- Communicating with Supervisors, Peers, or Subordinates Providing information to supervisors, co-workers, and subordinates by telephone, in written form, e-mail, or in person.
- Organizing, Planning, and Prioritizing Work Developing specific goals and plans to prioritize, organize, and accomplish your work.
- Interacting With Computers Using computers and computer systems (including hardware and software) to program, write software, set up functions, enter data, or process information.
Interests - Polymer Technician
This occupation is typically suited for people with the following Career Interests:
Realists are usually interested in 'things' - such as buildings, mechanics, equipment, tools, electronics etc. Their primary focus is dealing with these - as in building, fixing, operating or designing them. Involvement in these areas leads to high manual skills, or a fine aptitude for practical design - as found in the various forms of engineering.
Realists like to find practical solutions to problems using tools, technology and skilled work. Realists usually prefer to be active in their work environment, often do most of their work alone, and enjoy taking decisive action with a minimum amount of discussion and paperwork.
Administrative people are interested in work that offers security and a sense of being part of a larger process. They may be at their most productive under supervisors who give clear guidelines and while performing routine tasks in a methodical and reliable way.
They tend to enjoy clerical and most forms of office work, where they perform essential administrative duties. They often form the backbone of large and small organisations alike. They may enjoy being in charge of office filing systems, and using computers and other office equipment to keep things running smoothly. They usually like routine work hours and prefer comfortable indoor workplaces.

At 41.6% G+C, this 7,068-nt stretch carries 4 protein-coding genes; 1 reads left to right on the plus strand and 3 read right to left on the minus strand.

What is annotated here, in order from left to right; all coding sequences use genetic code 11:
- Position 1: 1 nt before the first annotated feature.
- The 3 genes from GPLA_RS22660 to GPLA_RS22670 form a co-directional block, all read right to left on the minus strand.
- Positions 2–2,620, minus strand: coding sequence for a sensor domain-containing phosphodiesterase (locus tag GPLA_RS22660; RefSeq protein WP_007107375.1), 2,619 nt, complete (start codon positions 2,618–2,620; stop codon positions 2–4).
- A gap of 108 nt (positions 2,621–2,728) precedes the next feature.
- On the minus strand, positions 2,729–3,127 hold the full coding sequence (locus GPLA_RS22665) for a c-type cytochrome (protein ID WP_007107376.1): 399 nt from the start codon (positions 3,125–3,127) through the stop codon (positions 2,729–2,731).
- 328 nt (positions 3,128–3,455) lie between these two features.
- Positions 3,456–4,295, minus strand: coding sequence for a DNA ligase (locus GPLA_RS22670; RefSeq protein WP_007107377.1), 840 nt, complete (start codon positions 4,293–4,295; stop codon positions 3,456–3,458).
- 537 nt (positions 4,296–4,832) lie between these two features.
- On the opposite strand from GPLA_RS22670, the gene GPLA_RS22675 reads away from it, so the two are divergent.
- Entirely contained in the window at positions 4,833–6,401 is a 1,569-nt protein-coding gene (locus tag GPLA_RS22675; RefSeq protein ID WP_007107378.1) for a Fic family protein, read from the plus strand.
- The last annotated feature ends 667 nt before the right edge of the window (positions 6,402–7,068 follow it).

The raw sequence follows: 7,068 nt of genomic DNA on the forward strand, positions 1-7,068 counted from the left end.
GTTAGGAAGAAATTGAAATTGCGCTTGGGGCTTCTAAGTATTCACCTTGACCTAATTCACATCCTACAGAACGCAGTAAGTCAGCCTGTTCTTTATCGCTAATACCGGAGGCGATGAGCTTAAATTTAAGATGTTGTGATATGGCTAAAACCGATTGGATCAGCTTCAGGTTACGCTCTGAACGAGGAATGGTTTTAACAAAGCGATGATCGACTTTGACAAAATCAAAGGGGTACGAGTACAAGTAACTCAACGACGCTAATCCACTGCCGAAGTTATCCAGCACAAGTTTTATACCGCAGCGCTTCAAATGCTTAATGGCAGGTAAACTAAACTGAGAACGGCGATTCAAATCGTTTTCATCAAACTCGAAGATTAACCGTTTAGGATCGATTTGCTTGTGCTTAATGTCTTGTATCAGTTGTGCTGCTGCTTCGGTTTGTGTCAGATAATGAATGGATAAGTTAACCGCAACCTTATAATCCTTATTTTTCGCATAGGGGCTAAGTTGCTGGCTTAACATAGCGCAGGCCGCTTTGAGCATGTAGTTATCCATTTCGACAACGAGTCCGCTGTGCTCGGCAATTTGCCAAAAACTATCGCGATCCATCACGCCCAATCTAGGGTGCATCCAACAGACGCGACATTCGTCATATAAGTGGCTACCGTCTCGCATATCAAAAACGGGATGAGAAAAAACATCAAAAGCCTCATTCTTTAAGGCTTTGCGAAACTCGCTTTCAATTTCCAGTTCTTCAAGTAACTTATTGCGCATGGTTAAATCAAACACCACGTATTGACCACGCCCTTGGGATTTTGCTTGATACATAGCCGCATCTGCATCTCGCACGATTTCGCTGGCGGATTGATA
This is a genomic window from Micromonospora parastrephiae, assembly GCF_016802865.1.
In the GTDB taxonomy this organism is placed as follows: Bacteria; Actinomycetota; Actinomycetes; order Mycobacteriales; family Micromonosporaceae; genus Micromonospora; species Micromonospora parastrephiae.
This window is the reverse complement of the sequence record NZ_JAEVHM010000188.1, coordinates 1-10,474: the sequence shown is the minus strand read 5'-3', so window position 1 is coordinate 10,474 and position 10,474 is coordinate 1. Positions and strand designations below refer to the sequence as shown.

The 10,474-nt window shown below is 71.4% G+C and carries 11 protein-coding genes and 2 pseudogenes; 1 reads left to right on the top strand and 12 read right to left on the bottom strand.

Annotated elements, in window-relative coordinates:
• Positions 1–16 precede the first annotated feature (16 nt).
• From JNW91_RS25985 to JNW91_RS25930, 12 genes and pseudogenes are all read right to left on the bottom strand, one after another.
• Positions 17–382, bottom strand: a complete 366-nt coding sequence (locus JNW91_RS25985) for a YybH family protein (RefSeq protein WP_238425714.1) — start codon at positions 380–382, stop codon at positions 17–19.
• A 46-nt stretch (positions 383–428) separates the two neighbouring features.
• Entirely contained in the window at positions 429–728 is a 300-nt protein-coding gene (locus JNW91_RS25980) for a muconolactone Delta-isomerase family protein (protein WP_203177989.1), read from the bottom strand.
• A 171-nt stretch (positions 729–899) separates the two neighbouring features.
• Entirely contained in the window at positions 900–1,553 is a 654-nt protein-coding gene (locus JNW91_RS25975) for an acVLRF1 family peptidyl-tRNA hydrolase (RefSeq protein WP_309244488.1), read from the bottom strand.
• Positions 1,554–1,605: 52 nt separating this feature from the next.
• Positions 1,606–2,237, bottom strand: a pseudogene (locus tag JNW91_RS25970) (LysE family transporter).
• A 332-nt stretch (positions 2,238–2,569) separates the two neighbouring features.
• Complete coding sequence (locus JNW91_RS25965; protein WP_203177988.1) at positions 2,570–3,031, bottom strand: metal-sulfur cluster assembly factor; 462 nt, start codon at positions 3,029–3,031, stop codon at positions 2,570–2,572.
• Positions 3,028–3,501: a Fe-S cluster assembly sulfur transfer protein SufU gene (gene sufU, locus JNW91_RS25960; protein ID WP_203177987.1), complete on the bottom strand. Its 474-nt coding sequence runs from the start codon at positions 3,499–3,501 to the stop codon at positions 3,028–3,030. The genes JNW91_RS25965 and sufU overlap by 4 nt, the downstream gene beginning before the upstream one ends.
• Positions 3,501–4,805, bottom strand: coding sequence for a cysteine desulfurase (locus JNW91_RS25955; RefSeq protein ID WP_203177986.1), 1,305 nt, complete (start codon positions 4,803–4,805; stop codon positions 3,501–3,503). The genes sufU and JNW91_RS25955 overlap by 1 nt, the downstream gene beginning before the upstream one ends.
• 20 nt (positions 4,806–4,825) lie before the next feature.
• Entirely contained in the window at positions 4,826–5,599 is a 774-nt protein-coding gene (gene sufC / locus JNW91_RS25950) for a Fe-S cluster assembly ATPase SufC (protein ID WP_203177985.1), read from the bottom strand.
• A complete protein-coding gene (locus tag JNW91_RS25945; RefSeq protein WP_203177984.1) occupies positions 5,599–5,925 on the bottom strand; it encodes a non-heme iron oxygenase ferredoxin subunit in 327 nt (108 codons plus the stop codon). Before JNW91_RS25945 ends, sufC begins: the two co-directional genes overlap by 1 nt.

The Investigative person will usually find a particular area of science to be of interest. They are inclined toward intellectual and analytical activities and enjoy observation and theory. They may prefer thought to action, and enjoy the challenge of solving problems with sophiscticated technology. These types prefer mentally stimulating environments and often pay close attention to developments in their chosen field.
You need to be able to use computers as they are widely used in the plastics and rubber industries. The work also requires a thorough understanding of polymers and processing technology.
You need to be well motivated with good mechanical and problem-solving skills because you will need to control and set machines, and find faults. Many jobs require the ability to communicate well with other people, such as technologists, scientists, engineers, operatives and customers.
Entry Requirements - Polymer Technician
The official entry route for a Polymer Technician is through undertaking an apprenticeship.
Pay & Salary - Polymer Technician
Salary Range (thousands per year)* 18k - 42k
Last Updated: March, 2017
* The lower figures typically reflect starting salaries. Higher salaries are awarded to those with greater experience and responsibility. Positions in Dublin sometimes command higher salaries.
Labour Market Updates - Polymer Technician
Employment growth was at the national average; opportunities for technicians are likely to be due to replacement requirements rather than growth. The demand is largely for roles in high tech manufacturing especially for those with experience. Three new apprenticeships in this area will help to address identified skills shortage.
National Skills Bulletin 2018